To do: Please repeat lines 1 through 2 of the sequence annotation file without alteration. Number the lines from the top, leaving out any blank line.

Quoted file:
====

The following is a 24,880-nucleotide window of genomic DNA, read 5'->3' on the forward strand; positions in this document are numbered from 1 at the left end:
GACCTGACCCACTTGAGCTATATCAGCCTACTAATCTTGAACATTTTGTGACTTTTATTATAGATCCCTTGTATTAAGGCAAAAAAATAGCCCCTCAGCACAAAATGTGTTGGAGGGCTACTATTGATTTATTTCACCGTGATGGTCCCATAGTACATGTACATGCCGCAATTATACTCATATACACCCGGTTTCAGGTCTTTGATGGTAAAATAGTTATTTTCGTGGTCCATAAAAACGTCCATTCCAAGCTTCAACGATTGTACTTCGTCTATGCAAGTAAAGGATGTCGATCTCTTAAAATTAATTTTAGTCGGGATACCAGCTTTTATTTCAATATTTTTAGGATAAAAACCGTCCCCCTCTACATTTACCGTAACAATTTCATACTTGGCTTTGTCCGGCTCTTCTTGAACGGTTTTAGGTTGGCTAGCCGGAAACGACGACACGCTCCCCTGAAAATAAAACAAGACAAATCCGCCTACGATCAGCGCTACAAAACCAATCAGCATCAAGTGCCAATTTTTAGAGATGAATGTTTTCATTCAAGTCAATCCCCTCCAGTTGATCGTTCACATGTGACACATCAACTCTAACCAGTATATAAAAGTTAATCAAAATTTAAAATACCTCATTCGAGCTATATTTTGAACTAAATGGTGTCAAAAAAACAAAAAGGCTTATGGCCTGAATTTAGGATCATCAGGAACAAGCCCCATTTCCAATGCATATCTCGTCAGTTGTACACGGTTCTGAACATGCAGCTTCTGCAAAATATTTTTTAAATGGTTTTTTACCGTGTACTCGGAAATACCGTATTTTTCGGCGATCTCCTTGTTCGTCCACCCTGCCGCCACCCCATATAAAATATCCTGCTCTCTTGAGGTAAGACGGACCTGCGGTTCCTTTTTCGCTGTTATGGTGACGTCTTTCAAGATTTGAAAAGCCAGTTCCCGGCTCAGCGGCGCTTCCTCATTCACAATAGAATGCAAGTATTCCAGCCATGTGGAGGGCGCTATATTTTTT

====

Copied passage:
The following is a 24,880-nucleotide window of genomic DNA, read 5'->3' on the forward strand; positions in this document are numbered from 1 at the left end:
GACCTGACCCACTTGAGCTATATCAGCCTACTAATCTTGAACATTTTGTGACTTTTATTATAGATCCCTTGTATTAAGGCAAAAAAATAGCCCCTCAGCACAAAATGTGTTGGAGGGCTACTATTGATTTATTTCACCGTGATGGTCCCATAGTACATGTACATGCCGCAATTATACTCATATACACCCGGTTTCAGGTCTTTGATGGTAAAATAGTTATTTTCGTGGTCCATAAAAACGTCCATTCCAAGCTTCAACGATTGTACTTCGTCTATGCAAGTAAAGGATGTCGATCTCTTAAAATTAATTTTAGTCGGGATACCAGCTTTTATTTCAATATTTTTAGGATAAAAACCGTCCCCCTCTACATTTACCGTAACAATTTCATACTTGGCTTTGTCCGGCTCTTCTTGAACGGTTTTAGGTTGGCTAGCCGGAAACGACGACACGCTCCCCTGAAAATAAAACAAGACAAATCCGCCTACGATCAGCGCTACAAAACCAATCAGCATCAAGTGCCAATTTTTAGAGATGAATGTTTTCATTCAAGTCAATCCCCTCCAGTTGATCGTTCACATGTGACACATCAACTCTAACCAGTATATAAAAGTTAATCAAAATTTAAAATACCTCATTCGAGCTATATTTTGAACTAAATGGTGTCAAAAAAACAAAAAGGCTTATGGCCTGAATTTAGGATCATCAGGAACAAGCCCCATTTCCAATGCATATCTCGTCAGTTGTACACGGTTCTGAACATGCAGCTTCTGCAAAATATTTTTTAAATGGTTTTTTACCGTGTACTCGGAAATACCGTATTTTTCGGCGATCTCCTTGTTCGTCCACCCTGCCGCCACCCCATATAAAATATCCTGCTCTCTTGAGGTAAGACGGACCTGCGGTTCCTTTTTCGCTGTTATGGTGACGTCTTTCAAGATTTGAAAAGCCAGTTCCCGGCTCAGCGGCGCTTCCTCATTCACAATAGAATGCAAGTATTCCAGCCATGTGGAGGGCGCTATATTTTTT